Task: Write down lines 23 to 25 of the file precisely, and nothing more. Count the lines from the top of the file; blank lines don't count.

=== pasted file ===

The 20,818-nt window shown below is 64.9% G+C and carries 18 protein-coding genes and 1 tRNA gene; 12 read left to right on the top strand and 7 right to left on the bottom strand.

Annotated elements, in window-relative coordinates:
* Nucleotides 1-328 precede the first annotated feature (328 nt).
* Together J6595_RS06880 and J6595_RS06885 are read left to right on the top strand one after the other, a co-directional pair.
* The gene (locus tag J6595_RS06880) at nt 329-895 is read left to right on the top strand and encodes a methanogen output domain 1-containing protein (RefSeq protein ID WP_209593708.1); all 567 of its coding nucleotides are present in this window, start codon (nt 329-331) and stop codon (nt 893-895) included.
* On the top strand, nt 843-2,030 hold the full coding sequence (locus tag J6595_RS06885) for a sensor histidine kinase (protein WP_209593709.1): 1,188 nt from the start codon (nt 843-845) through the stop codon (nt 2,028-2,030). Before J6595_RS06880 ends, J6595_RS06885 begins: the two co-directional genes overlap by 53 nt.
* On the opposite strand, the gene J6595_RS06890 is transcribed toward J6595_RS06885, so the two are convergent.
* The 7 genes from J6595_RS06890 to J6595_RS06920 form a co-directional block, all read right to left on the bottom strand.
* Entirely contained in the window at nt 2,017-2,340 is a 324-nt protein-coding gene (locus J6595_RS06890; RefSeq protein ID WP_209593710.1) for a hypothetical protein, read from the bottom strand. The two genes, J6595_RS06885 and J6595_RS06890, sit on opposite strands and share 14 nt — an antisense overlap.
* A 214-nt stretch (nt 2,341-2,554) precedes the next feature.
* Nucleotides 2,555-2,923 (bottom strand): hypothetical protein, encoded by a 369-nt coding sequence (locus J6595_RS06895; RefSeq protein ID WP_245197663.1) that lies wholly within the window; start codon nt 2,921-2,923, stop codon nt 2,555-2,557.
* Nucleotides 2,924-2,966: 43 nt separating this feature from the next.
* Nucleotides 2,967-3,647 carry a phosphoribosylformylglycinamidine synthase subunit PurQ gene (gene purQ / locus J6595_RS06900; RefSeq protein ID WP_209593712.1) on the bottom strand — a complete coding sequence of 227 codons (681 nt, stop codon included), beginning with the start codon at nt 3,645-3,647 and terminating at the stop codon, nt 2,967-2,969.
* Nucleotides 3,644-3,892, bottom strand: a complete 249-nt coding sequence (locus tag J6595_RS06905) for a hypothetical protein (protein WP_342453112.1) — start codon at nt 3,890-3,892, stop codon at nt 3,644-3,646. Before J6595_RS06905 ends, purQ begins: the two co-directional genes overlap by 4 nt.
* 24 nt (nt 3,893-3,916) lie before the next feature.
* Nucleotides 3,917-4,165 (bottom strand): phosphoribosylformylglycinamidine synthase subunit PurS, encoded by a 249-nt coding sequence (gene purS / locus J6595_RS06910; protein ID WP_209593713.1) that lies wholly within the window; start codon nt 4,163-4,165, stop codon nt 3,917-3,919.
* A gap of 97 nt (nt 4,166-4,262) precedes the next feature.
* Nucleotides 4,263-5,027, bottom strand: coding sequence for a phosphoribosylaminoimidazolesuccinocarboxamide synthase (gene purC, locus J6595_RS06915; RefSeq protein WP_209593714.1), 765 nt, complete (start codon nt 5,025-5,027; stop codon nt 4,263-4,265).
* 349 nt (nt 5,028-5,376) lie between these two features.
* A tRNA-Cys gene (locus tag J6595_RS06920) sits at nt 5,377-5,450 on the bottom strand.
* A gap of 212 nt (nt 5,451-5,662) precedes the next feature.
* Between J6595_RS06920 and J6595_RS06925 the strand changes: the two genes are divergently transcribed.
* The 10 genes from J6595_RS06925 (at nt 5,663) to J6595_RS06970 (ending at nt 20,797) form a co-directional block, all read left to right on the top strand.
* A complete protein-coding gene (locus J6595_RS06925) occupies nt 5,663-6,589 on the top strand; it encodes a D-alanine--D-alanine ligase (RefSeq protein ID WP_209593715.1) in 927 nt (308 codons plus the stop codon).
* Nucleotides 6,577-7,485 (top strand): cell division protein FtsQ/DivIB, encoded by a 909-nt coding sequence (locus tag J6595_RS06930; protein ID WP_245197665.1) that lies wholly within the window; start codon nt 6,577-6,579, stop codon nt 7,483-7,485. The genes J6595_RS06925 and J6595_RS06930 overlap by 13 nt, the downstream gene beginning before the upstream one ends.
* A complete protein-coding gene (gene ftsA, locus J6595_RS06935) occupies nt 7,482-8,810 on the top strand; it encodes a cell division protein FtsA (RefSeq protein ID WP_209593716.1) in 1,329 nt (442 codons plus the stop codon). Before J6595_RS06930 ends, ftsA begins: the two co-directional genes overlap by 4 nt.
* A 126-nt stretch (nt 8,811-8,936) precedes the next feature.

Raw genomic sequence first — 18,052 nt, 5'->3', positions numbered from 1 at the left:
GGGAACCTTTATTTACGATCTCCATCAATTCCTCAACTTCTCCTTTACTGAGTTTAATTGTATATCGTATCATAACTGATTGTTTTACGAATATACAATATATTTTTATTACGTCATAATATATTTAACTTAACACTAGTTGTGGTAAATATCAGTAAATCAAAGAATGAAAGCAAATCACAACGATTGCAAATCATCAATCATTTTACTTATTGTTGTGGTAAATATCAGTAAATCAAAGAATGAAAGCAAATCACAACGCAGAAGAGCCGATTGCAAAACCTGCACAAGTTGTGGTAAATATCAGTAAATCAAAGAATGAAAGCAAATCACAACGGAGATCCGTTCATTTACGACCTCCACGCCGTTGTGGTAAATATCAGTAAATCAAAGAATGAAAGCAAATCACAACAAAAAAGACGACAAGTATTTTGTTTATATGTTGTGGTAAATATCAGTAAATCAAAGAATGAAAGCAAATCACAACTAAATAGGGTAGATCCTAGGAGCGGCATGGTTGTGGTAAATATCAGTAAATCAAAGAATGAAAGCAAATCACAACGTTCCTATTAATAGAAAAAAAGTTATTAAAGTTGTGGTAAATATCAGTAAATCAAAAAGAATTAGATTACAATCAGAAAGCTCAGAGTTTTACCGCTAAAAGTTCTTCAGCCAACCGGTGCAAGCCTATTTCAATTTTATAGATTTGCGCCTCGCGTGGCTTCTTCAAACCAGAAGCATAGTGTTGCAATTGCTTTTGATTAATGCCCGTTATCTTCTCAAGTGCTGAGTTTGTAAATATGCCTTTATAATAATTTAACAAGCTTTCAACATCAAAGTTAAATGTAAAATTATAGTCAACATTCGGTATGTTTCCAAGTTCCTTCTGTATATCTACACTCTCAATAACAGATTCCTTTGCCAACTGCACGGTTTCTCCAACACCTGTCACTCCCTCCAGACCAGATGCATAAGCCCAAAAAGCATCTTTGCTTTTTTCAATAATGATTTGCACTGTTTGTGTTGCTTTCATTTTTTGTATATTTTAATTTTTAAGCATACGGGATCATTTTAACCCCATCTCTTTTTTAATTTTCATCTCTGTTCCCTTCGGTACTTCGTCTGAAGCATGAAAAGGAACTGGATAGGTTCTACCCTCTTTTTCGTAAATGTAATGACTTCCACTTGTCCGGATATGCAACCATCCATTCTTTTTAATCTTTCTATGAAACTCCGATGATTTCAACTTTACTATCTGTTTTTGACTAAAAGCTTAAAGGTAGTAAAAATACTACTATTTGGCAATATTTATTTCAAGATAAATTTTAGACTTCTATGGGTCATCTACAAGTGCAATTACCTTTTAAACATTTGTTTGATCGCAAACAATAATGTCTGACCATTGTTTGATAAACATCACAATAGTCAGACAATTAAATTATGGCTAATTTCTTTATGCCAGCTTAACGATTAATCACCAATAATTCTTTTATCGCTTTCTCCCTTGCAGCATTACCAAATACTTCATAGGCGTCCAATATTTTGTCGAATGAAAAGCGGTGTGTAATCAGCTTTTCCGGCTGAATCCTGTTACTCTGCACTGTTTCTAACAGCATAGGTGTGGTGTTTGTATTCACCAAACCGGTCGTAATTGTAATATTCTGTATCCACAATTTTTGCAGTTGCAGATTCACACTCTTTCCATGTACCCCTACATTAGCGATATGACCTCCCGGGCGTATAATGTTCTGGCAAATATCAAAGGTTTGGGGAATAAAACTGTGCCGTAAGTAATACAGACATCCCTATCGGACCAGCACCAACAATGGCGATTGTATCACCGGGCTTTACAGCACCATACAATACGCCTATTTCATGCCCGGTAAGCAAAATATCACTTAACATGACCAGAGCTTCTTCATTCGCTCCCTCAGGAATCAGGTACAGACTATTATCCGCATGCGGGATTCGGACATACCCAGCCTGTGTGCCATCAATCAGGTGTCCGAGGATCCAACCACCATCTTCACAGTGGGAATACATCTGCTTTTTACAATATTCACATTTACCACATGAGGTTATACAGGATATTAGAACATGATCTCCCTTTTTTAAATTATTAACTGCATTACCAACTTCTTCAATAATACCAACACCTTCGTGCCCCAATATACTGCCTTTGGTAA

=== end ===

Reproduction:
* The 10 genes from J6595_RS06925 (at nt 5,663) to J6595_RS06970 (ending at nt 20,797) form a co-directional block, all read left to right on the top strand.
* A complete protein-coding gene (locus J6595_RS06925) occupies nt 5,663-6,589 on the top strand; it encodes a D-alanine--D-alanine ligase (RefSeq protein ID WP_209593715.1) in 927 nt (308 codons plus the stop codon).
* Nucleotides 6,577-7,485 (top strand): cell division protein FtsQ/DivIB, encoded by a 909-nt coding sequence (locus tag J6595_RS06930; protein ID WP_245197665.1) that lies wholly within the window; start codon nt 6,577-6,579, stop codon nt 7,483-7,485. The genes J6595_RS06925 and J6595_RS06930 overlap by 13 nt, the downstream gene beginning before the upstream one ends.